Application of Effective Widths

The curves of Fig. 8.7 were plotted from values of Eqs. (8.8) and (8.9). They may be used to determine b/ t for different values of w/ t and unit stresses ƒ. The effective width b is dependent on the actual stress ƒ, which in turn is determined by reducedsection properties that are a function of effective width. Employment of successive approximations consequently may be necessary in using these equations and curves.
A direct solution for the correct value of b/ t can be obtained from the formulas, however, when ƒ is known or is held to a specified maximum allowable value for deflection determination (20 ksi for Fy  33 ksi, for example). This is true, though, only when compression controls; for example, for symmetrical channels and Z and I sections used as flexural members bending about their major axis (Fig. 8.1e, f, k and n) or for unsymmetrical channels and Z and I sections with neutral axis closer to the tension flange than to the compression flange. If w/ t of the compression flange does not exceed about 60, little error will result in assuming that ƒ  0.60  33  20 ksi for Fy  33 ksi. This is so even though the neutral axis is above the geometric centerline. For wide, inverted, pan-shaped sections, such as deck and panel sections, a somewhat more accurate determination using successive approximations will prove necessary.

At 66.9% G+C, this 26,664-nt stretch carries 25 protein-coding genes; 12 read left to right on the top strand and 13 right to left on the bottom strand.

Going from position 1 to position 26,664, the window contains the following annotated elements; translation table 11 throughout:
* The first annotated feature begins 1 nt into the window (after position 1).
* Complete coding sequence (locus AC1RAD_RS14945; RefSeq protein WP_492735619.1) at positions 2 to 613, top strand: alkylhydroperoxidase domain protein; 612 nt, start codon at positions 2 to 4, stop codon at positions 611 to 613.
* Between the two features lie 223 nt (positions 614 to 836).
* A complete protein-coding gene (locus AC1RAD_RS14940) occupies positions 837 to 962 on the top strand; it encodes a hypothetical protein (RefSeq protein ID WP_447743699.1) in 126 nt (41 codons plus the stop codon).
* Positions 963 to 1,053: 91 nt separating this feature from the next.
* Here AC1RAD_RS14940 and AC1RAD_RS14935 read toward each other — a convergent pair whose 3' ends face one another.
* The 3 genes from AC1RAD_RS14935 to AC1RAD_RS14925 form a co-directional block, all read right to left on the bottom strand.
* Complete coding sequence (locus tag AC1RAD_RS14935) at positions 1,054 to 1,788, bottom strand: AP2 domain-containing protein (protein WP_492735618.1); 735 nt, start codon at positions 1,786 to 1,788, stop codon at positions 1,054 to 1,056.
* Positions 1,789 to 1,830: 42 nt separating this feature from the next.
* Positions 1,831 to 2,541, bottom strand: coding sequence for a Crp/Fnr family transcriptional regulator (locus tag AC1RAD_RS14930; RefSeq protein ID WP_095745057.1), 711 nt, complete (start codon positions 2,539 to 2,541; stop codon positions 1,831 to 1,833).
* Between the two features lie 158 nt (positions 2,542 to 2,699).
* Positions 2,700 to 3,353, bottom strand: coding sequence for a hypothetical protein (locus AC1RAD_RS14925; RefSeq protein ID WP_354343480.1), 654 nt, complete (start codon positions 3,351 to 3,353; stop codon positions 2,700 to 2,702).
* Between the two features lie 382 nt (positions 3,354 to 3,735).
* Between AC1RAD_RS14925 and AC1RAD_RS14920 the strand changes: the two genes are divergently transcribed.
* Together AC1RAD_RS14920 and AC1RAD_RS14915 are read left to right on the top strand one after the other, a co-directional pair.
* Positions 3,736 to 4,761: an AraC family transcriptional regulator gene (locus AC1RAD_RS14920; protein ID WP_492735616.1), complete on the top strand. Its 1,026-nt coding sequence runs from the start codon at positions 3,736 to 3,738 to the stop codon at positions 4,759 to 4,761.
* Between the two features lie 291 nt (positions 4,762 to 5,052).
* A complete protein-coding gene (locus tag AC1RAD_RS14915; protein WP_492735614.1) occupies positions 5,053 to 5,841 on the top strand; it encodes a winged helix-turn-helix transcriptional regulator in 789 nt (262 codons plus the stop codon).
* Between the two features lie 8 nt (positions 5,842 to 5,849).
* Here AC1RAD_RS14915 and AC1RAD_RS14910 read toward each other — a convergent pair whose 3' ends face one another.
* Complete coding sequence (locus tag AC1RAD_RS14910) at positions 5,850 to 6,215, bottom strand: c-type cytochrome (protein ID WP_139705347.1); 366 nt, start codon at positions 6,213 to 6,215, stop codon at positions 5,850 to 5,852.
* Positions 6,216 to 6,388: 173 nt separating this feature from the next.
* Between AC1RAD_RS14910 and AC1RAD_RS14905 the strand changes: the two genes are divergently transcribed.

For computation of moment of inertia for deflection or stiffness calculations, properties of the full unreduced section can be used without significant error when w/ t of the compression elements does not exceed 60. For greater accuracy, use Eqs. (8.8) and (8.9) to obtain appropriate effective widths.
Example. As an example of effective-width determination, consider the hat section of Fig. 8.8. The section is to be made of steel with a specified minimum yield strength Fy  33 ksi. It is to be used as a simply supported beam with the top flange in compression, at a basic working stress of 20 ksi. Safe load-carrying